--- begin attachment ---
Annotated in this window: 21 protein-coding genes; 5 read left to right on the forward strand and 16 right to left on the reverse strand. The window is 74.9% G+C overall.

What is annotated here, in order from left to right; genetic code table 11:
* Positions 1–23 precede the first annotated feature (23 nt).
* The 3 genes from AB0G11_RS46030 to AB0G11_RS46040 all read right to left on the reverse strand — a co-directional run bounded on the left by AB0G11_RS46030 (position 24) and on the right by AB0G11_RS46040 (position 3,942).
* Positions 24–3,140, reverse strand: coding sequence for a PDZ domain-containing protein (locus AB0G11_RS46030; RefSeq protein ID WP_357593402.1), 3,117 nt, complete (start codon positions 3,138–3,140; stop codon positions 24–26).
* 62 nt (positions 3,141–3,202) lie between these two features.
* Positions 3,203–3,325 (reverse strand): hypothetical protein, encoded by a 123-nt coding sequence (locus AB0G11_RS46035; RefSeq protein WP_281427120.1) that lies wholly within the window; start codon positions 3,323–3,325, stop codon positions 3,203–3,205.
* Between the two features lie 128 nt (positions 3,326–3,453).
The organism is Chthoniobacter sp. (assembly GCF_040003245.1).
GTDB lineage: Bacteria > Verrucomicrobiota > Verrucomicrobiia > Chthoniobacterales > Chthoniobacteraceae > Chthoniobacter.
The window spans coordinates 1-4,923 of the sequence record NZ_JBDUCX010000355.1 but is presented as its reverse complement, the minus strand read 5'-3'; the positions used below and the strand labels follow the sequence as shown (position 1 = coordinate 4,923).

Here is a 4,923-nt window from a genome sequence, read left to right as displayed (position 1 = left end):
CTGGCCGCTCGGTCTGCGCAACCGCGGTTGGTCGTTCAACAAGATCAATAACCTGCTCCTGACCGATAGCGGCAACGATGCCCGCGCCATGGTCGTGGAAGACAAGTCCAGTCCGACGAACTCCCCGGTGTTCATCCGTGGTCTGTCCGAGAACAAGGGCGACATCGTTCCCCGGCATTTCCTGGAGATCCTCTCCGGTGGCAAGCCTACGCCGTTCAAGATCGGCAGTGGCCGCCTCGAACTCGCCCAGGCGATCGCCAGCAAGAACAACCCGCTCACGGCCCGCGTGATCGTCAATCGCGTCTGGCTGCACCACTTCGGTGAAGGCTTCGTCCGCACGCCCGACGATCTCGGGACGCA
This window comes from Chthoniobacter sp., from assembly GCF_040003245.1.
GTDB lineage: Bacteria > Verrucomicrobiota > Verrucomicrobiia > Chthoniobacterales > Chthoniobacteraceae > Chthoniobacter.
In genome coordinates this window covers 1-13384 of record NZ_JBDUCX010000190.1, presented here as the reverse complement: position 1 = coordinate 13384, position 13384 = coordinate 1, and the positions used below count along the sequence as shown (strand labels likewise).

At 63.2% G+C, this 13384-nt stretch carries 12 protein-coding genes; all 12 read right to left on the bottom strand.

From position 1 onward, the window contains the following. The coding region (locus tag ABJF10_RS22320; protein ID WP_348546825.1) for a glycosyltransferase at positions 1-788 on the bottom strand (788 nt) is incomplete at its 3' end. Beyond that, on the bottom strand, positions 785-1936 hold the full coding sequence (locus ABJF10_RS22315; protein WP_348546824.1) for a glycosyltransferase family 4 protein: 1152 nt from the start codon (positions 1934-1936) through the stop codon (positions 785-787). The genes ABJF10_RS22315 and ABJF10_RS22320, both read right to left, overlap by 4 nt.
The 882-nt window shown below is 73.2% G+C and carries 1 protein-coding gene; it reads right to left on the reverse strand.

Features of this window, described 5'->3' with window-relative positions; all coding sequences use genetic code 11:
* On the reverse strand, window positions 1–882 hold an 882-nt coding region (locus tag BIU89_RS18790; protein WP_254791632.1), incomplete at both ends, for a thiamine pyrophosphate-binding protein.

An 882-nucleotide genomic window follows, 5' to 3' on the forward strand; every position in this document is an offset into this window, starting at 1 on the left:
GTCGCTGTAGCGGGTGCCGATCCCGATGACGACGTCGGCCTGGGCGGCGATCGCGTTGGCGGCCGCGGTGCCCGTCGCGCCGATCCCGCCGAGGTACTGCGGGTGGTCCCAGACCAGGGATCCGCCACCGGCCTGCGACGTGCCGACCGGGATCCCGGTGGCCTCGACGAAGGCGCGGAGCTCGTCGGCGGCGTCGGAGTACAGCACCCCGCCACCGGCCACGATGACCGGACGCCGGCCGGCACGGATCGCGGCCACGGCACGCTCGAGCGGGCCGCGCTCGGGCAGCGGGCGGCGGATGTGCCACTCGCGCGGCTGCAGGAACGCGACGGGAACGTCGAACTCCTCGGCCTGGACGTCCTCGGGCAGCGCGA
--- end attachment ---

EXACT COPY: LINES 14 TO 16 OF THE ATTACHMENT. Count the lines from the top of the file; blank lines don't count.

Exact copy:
This window comes from Chthoniobacter sp., from assembly GCF_040003245.1.
GTDB lineage: Bacteria > Verrucomicrobiota > Verrucomicrobiia > Chthoniobacterales > Chthoniobacteraceae > Chthoniobacter.
In genome coordinates this window covers 1-13384 of record NZ_JBDUCX010000190.1, presented here as the reverse complement: position 1 = coordinate 13384, position 13384 = coordinate 1, and the positions used below count along the sequence as shown (strand labels likewise).